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Baltimore program helps single moms, daughters build stronger bonds

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Baltimore — On a Saturday morning, a group of mothers and daughters gathered in a roundtable formation with their eyes closed. “Pay attention to how your breath feels,” Ateira Griffin said, leading the group. “Envision something for yourself and for your mother-daughter relationship.”

This exercise in visualizing the future is only the beginning of the growth at BOND, a Baltimore-based nonprofit organization that serves single mothers of color and their daughters. 

Griffin, the founder and CEO of BOND, also grew up in a household where her mother and grandmother were both single mothers. But it wasn’t until she became the dean of students at the Baltimore Leadership School for Young Women that she started to notice a trend.

“One of the greatest joys I had was talking to my girls,” Griffin recounted. “They would tell me everything they were going through. All of the ups and downs, the challenges… And I would have to ask them, you know, have you talked to your mother or your maternal figure about this? And the answers I got, they would say, ‘No. We don’t have that kind of relationship. No, I don’t wanna put anything else on her plate. I don’t wanna be a burden.'”

BOND founder and CEO Ateira Griffin with her mother and lead counselor, Alisa Williams

CBS News

On the other hand, mothers started approaching her as well, asking Griffin, “‘Can you help me with my relationship with my daughter?’ … or ‘Can you help me fill out this job application? Can you help me get through the line at the housing department or at social services?'”

“And so these things weighed on me,” Griffin said.

Unable to find an existing program that would help address these multigenerational requests in a holistic way, Griffin launched BOND in 2015 with the help of her own mother and lead counselor, Alisa Williams.

“It’s a lot of fun. It’s interesting. I get to grow with her,” Williams said, adding with a laugh, “and then there’s challenges because I have my own personality. She has her own personality.”

According to the Pew Research Center, the U.S. has the world’s highest rate of children living in single-parent households. For families led by single mothers, it could also mean a higher risk of poverty and added stressors that have a ripple effect on the children.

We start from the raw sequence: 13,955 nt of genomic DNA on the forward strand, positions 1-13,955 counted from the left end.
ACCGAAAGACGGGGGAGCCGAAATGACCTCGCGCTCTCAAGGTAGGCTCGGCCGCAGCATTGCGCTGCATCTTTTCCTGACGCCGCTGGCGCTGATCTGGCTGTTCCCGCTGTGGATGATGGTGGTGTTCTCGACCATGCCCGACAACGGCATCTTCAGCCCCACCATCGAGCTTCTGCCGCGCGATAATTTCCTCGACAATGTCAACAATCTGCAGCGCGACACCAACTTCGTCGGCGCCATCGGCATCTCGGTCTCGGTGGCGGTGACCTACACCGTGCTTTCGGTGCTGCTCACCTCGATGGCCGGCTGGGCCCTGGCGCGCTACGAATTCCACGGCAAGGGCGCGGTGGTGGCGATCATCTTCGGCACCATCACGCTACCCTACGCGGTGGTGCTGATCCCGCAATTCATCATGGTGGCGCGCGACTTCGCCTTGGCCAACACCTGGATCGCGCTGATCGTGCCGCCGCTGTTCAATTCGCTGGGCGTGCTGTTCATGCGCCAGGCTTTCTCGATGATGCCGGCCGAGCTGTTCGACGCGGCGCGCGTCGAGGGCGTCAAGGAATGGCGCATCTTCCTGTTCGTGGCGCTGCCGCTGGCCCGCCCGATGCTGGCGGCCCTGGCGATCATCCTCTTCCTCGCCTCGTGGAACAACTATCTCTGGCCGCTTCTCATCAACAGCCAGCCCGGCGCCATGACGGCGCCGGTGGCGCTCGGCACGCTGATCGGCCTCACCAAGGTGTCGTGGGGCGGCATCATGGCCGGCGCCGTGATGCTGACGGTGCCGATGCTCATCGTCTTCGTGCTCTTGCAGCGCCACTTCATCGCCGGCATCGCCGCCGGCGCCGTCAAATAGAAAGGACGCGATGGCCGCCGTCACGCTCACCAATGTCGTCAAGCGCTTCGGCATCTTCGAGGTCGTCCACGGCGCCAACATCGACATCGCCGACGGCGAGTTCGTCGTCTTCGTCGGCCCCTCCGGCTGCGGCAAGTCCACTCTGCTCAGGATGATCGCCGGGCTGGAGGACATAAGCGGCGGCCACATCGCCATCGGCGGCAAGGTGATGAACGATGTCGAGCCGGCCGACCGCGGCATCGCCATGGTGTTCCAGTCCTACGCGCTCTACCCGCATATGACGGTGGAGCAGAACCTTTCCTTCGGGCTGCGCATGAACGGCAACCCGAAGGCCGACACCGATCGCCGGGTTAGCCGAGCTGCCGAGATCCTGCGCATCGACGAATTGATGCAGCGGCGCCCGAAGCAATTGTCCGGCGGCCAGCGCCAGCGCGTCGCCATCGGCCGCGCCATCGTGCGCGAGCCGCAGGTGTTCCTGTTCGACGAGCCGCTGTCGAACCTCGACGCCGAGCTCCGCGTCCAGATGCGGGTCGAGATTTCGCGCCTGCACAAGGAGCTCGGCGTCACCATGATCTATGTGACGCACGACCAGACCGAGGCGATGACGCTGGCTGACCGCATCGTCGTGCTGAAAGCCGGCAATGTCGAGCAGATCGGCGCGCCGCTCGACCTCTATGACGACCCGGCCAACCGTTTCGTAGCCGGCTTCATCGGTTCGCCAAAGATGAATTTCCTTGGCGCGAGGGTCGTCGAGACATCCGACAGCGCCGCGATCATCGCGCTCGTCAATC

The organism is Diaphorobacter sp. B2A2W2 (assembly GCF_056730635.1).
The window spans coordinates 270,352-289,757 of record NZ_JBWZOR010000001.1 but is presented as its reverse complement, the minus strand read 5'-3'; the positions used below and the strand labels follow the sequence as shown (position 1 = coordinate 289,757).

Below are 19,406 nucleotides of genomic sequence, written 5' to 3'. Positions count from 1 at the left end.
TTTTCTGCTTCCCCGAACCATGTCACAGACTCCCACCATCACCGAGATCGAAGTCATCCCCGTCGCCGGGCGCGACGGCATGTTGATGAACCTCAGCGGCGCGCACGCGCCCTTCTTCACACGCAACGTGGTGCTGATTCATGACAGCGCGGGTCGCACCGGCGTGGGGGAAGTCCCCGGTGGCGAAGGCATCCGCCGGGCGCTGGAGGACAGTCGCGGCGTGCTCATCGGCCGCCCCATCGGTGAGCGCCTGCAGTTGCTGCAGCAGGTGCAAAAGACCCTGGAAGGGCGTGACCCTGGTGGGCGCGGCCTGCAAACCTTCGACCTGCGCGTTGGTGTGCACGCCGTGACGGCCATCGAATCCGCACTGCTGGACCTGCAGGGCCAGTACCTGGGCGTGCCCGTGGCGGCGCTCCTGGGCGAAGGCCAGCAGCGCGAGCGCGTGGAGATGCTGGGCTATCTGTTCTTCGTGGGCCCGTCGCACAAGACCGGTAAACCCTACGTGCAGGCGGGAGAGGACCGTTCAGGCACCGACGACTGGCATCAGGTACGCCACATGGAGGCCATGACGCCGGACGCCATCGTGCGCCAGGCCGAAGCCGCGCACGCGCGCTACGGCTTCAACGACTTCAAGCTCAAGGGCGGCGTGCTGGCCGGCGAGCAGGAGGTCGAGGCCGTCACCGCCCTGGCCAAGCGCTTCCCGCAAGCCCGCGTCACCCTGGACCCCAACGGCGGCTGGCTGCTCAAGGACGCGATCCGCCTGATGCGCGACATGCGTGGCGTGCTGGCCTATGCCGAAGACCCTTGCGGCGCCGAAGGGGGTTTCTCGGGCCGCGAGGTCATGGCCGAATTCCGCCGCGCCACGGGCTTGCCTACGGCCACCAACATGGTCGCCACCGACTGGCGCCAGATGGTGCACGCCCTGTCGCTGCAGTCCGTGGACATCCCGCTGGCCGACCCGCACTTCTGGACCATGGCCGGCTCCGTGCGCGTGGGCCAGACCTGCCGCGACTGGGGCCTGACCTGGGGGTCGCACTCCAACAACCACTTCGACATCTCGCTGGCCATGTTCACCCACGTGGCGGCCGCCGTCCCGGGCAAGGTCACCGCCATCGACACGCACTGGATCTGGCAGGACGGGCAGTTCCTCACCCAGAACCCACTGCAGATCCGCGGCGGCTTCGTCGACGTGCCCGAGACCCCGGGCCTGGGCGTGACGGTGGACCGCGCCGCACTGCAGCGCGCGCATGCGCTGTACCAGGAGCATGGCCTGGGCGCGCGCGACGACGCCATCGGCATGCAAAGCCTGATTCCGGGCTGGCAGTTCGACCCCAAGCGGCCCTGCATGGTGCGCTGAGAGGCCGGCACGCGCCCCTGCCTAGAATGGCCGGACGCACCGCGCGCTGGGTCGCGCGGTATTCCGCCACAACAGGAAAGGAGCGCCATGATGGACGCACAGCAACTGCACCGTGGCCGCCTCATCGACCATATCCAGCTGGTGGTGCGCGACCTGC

In addition to mentorship programs that focus on social-emotional needs, BOND also offers a financial wellness curriculum built by and for Black women. Griffin said more than two-thirds of BOND moms have been able to increase their salaries by one tax bracket.

At meetings, mothers like Tyeisha Johnson and her daughter, Akira, find a safe space to be intentional and share goals with one another. 

BOND mother Tyeisha Johnson and her daughter, Akira 

CBS News

“We’ve always had a pretty close relationship because it is just her and I. But as I was going through grad school, I did have to pick up a part-time job. So it was a way that we would have this dedicated time doing specific activities,” Johnson shared. 

“The activities we do together help us get to know each other more. Or just learn new things that we didn’t know before,” Akira added. “I’m proud of her because she works hard… and she tries her best to do everything that she can.”

Griffin said addressing these families’ needs with a multigenerational approach “provides us the opportunity to have exponential impact.”

“One of the biggest things that I see is just this new, open, very clear communication between moms and daughters that also includes language around our emotions and our mental health,” Griffin said. “We don’t have the privilege of just talking about our emotions all the time in the Black community and as Black women.”

Among BOND’s aims is shifting the narrative surrounding single mothers.

“There are so many stereotypes,” Griffin said. “And I’ve seen it broken time and time and time again, from my mom to my grandmother to some of my friends — like they are phenomenal. They are strong. They are some of the most persistent, loving, and giving people I know in my life. And I have so much respect for them. Sorry, I’m getting emotional.”

“Yeah, some of ’em are groundbreakers. They’re just goin’ places,” Williams added.

But to change the conversation, they said it needs to expand beyond the fortitude of these families, making sure that people with these lived experiences are in positions of leadership and power.

“Their voices — it’s what can guide changes to policies like paid leave… We’re talking about housing policies that need to change. Raising the living wage across the nation,” Griffin said. “We need to work on these very specific policies that directly impact single mothers of color. And that is how we also change the narrative.”

With that, BOND hopes to continue the mission of what their name stands for: Building Our Nation’s Daughters.



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